Artist’s impression of the new laboratory and office space at the Lake Swamp Wastewater Treatment Facility in Lake City, SC (photo by GMK Associated Design/Build Division)
Construction of a new laboratory at the Lake Swamp Wastewater Treatment Facility in Lake City, South Carolina, began July 22 with a groundbreaking ceremony at the Cemetery Road facility. The project is the second phase of an effort to install much needed upgrades to the facility.
The city began upgrading the treatment plant in October 2021 with a $10 million plan that includes building two aeration basins and replacing aging equipment.
Now, Lake City has officially kicked off Phase 2 — gutting the existing office building and building an addition to house a bigger and better on-site lab — even as work on Phase 1 continues.
The sewage treatment plant laboratory is designed to carry out tests to ensure that the treated water, which flows into the Lynches River, is environmentally safe and its total suspended solids test ensures that the processing meets state and federal requirements.
Lake City Administrator William Hall told Morning News the cost of Phase 2 is $1.5 million and all plant upgrades are expected to be completed later this year.
Columbia’s GMK Associates Design/Build division oversees the design and construction project.
“I’m glad we’re here for a happy occasion,” Lake City Mayor Lovith Anderson Jr. said at the groundbreaking. “We continue to improve our community.”
The city’s commitment, he added, will encourage others to come and invest in Lake City to make the city a better place to live and work.
Installation long overdue for an upgrade
The Lake Swamp Wastewater Treatment Facility was first built in 1981 and was due for a major upgrade, according to Lake City Public Works Manager Ricky Sims.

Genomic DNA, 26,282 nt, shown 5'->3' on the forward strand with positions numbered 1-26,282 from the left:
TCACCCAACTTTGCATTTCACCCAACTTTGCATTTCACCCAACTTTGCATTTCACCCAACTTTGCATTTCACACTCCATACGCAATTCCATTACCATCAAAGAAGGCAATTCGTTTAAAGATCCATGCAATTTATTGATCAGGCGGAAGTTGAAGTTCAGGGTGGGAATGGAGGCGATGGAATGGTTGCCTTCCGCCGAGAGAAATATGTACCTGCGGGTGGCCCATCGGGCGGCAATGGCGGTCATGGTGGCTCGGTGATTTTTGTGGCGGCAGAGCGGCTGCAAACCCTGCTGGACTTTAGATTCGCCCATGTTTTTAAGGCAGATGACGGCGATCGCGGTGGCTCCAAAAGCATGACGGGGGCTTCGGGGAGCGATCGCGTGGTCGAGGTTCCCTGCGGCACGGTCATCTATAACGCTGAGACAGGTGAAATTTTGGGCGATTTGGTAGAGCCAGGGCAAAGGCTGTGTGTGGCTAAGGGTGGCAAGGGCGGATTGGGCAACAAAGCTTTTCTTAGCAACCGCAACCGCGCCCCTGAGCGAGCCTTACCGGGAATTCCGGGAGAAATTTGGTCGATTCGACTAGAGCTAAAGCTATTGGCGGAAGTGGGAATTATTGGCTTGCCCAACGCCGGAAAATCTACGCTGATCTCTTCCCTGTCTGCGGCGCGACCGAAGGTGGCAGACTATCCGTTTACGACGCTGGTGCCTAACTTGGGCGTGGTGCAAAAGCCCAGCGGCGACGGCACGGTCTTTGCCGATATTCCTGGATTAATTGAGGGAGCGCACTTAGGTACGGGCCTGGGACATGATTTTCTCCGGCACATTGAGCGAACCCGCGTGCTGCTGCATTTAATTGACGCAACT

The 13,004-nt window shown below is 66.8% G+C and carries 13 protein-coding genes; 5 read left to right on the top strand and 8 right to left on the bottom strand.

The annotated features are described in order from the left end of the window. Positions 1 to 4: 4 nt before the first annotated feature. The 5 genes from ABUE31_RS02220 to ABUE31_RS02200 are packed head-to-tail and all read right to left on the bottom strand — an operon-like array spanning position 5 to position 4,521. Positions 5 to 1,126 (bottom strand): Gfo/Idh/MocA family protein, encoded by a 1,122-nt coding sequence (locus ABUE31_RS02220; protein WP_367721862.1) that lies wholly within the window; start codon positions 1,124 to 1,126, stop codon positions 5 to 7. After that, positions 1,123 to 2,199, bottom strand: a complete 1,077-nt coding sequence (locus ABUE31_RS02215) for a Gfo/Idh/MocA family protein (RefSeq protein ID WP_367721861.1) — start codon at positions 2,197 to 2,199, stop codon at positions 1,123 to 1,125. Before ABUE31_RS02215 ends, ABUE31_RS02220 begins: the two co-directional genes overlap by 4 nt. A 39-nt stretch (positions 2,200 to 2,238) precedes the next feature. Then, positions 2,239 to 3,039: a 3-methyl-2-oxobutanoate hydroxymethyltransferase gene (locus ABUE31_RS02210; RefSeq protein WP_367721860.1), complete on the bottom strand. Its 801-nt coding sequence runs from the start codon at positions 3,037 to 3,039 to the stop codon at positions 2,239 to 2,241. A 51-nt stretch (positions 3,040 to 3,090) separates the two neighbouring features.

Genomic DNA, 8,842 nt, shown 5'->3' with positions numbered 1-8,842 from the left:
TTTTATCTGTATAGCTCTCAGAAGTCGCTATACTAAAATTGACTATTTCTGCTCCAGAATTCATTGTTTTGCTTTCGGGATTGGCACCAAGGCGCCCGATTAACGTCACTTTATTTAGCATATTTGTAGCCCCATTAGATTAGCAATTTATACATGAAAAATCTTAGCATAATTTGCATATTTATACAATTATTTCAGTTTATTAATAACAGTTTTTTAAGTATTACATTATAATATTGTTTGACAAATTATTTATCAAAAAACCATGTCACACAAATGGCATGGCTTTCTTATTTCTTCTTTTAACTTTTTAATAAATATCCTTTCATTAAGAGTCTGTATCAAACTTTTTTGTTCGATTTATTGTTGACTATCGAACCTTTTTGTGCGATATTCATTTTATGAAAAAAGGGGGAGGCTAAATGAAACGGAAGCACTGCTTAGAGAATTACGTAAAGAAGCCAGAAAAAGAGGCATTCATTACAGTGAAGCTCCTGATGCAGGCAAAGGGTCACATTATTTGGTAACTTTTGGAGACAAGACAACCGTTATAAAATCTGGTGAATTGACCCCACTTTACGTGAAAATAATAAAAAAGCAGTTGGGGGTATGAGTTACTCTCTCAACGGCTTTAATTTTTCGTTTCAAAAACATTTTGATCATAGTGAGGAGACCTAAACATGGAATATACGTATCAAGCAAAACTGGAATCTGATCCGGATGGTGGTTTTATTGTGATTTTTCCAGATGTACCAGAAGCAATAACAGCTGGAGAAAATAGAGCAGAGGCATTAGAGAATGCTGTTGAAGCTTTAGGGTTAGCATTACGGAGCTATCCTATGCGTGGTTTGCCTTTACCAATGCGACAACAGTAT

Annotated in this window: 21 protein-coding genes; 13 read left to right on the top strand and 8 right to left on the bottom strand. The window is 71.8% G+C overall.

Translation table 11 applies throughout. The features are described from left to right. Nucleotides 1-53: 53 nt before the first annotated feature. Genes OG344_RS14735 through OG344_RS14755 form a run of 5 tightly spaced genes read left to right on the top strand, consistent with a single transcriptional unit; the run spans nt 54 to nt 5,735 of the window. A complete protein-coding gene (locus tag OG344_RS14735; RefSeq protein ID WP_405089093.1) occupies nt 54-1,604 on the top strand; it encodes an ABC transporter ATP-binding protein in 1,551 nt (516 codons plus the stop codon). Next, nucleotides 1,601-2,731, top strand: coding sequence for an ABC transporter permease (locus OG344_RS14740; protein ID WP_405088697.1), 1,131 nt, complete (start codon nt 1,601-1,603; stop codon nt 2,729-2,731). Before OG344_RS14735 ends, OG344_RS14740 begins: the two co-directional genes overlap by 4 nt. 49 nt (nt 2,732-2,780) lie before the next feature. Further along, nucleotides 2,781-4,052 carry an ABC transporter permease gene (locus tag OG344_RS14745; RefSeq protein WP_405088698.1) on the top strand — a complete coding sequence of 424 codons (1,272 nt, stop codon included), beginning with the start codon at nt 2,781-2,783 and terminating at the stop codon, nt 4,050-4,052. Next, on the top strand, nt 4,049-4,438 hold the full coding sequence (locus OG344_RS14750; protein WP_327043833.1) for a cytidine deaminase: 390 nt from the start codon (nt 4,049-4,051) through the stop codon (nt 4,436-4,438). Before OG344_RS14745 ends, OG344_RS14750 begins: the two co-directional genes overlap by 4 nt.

Additionally, the factory building has not undergone major renovations since it was commissioned four decades ago.
“It’s time to take stock of our lab equipment even though we were meeting all the parameters we had to meet,” he told the Florence Morning News. “We should have as good, if not better, process once this upgrade is complete.”
Eventually it reached the point where South Carolina wouldn’t approve the lab to perform state-required water testing, Hall said, but with major renovations to aeration tanks and equipment. underway, this year has been determined as the ideal time to renovate the construction and upgrade the laboratory.
The wastewater treatment facility serves Lake City, Olanta, Cowart, Scranton and other surrounding communities in the southern part of Florence County, Hall said.
“We will be more efficient and hopefully reduce [residents’] electricity bills,” he added.
Improvements to the Lake City Wastewater Treatment Plant are funded by the Clean Water State Revolving Fund, which is administered by the South Carolina Department of Health and Environmental Control with joint funding from the State and the US Environmental Protection Agency (EPA).
Funding also comes from a repayable loan from the state’s revolving fund program, third-penny sales tax money, and a construction loan that must be converted into a loan from the U.S. Department of Development. rural.